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Common Principles, Sustainability Key to TIER Success

Jun 17, 2016, by Emily Eisbruch
Tags: TIER, Trust & Identity, Trust and Identity in Education and Research

by Klara Jelinkova, CIO, Rice University

Before I talk about TIER, I want to add my congratulations to Scott Cantor, who GÉANT recently honored with its 2016 Community Award (you can read the details in the GÉANT announcement and this Internet2 blog post). Scott's contributions to our community are immeasurable; it is rewarding to see an acknowledgement of this from our friends and colleagues in Europe.

Photo of Scott Cantor

Congratulations to Scott Cantor, The Ohio State University and Lead of the Shibboleth Team, and recipient of the GEANT Community Award

The recent 2016 Internet2 Global Summit in Chicago provided an opportunity for the many community members and Internet2 staff involved with TIER to gather, discuss the first release, and plan for the next steps. More broadly, there was the opportunity to understand the direction for the new Internet2 Trust and Identity portfolio, which is under the leadership of Vice President Kevin Morooney.

As a starting point to unify efforts, the TIER Community Investor Council and the InCommon Steering Committee met together to ensure common priorities, information sharing, and coherence between these two trust and identity leadership groups. All of the TIER working groups met face-to-face in Chicago, as well, and the insights developed and the energy in the room led to a call for additional face-to-face meetings, with the next planned for September 25-28 at the Internet2 Technology Exchange in Miami.

There is significant work ahead of us and meeting more frequently in person will be important for ensuring we keep our commitment to construct a trust and identity portfolio that will serve the unique needs of research and education. 
 
This coordination has already yielded our first significant, important milestone: the on-schedule first release of TIER. We now also better understand the challenges and opportunities before us. In the TIER Investor meeting at the Global Summit we discussed several key questions related to ongoing community development and guidance.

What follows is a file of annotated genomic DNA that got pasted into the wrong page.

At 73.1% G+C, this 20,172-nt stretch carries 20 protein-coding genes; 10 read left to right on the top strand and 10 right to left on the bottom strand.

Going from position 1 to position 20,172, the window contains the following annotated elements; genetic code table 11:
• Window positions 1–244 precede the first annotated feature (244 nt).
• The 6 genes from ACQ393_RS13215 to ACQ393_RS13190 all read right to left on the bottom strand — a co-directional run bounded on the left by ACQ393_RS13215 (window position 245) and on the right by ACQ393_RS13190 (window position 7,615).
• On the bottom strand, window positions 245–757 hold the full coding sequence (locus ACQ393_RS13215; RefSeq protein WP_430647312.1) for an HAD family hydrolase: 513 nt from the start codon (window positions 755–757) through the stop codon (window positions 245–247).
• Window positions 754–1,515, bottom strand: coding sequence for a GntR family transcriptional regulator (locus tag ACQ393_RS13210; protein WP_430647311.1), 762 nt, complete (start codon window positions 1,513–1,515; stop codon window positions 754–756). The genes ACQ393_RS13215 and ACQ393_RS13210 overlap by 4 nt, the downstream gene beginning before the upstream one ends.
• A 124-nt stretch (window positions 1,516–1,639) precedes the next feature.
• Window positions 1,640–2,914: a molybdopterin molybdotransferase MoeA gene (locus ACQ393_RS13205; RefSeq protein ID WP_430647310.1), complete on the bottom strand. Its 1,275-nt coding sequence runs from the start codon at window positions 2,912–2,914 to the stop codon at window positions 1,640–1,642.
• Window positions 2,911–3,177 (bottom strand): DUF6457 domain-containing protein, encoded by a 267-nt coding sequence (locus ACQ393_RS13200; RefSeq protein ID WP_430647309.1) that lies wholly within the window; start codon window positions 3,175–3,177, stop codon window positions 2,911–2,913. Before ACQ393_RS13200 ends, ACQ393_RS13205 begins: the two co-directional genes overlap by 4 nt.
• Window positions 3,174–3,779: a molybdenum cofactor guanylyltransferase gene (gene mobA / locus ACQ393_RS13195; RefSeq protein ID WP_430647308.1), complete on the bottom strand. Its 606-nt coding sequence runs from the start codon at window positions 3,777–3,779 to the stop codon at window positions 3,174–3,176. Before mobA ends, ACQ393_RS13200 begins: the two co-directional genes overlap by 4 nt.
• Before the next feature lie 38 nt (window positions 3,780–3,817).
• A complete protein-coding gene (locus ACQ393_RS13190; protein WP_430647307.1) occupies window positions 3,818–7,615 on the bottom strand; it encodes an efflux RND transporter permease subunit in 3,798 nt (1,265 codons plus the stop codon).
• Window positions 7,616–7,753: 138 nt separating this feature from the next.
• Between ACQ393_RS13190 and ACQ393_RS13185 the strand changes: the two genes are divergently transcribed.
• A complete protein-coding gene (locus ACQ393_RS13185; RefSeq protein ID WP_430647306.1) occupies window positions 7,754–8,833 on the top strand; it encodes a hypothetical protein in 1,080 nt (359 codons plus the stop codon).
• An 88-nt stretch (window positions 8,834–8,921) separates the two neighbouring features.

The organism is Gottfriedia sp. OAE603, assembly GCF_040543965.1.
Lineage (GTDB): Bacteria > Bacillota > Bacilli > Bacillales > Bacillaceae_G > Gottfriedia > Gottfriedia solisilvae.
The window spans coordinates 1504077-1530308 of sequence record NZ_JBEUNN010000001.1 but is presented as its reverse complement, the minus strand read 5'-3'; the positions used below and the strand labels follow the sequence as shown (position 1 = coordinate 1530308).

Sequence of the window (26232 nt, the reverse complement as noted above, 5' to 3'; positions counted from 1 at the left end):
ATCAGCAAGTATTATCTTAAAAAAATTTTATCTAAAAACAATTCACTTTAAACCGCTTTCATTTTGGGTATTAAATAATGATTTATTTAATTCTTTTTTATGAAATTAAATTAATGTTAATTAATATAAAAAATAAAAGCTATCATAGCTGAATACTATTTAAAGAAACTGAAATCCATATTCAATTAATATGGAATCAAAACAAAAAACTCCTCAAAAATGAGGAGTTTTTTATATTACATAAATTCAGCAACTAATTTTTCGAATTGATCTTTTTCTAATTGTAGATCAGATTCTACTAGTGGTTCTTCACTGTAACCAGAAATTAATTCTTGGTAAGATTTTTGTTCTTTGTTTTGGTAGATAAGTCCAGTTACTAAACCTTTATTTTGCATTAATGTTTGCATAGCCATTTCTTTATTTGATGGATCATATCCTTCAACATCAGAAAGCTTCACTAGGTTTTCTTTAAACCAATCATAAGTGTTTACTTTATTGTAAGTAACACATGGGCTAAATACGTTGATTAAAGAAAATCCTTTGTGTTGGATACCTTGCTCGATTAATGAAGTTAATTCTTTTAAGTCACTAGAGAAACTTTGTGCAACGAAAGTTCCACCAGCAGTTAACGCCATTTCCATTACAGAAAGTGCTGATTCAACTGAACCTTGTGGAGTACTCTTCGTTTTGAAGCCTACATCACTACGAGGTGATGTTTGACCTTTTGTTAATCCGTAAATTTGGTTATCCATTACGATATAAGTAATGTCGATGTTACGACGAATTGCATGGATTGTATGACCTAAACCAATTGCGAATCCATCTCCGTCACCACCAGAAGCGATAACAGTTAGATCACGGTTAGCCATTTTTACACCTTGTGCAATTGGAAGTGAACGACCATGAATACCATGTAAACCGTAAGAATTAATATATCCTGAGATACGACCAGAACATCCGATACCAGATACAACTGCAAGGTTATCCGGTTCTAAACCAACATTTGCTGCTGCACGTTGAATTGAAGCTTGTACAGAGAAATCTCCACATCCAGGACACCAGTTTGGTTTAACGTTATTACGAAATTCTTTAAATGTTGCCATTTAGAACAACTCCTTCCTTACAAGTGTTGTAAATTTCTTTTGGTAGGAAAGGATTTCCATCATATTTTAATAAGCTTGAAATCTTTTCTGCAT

1. One of the premises of TIER is to integrate, modernize and professionalize the trust and identity software stack. To get the full benefit of that change we, as a community, need to move to the same supported set of software and practices. We will work with the TIER investors on a process by which we can best assure that campuses have the ability to get on the same current code release for the TIER components they use.
  2. Collaborative nature and "sweat equity" have long been desirable attributes of the trust and identity efforts. We need to carefully balance the need to continue to nurture the involvement of volunteers while recognizing the requirement to augment that commitment with contractor resources so we can meet our release schedules.
  3. In order to engage in higher-stakes transactions across the InCommon Federation we must continually increase the level of trust in the software, services and federation operations. This will require that we all operate under the same set of general principles and assumptions, and remain on supported versions of software. Upgrading to Shibboleth Identity Provider version 3 prior to the July end-of-life of version 2 is the most recent example.

We will have a second TIER release before the end of the year and, at the same time, we’re working within our community to create a longer term, sustainable approach for trust and identity services. 

Sustainability requires an investment of resources and and stability of software and support. 

On the resources side, the Internet2 community has reinforced the importance of trust and identity by investing time, talent, and funding. Internet2 higher education members, reflected through action of the Internet2 Board, agreed in 2015 to a dues increase effective 2016 to provide additional ongoing support to the trust and identity programs. 

On the stability side, InCommon continues to act on the 2009 InCommon Futures Report, which provided guidelines and recommendations to assure the long-term sustainability of the federation and associated software and services. The InCommon Federation has become critical infrastructure for our campuses and is increasingly important for national and global research collaborations. Many campuses rely on federated identity management to support integration with mission-critical cloud services. Urgency, responsiveness, and quick action become more and more important.

I know that I speak for all members of the TIER Community Investor Council when I say that we are grateful and energized by the substantial commitment of many of our contributing campuses, research organizations, and Internet2 staff for the passion that is evident as we move forward with TIER.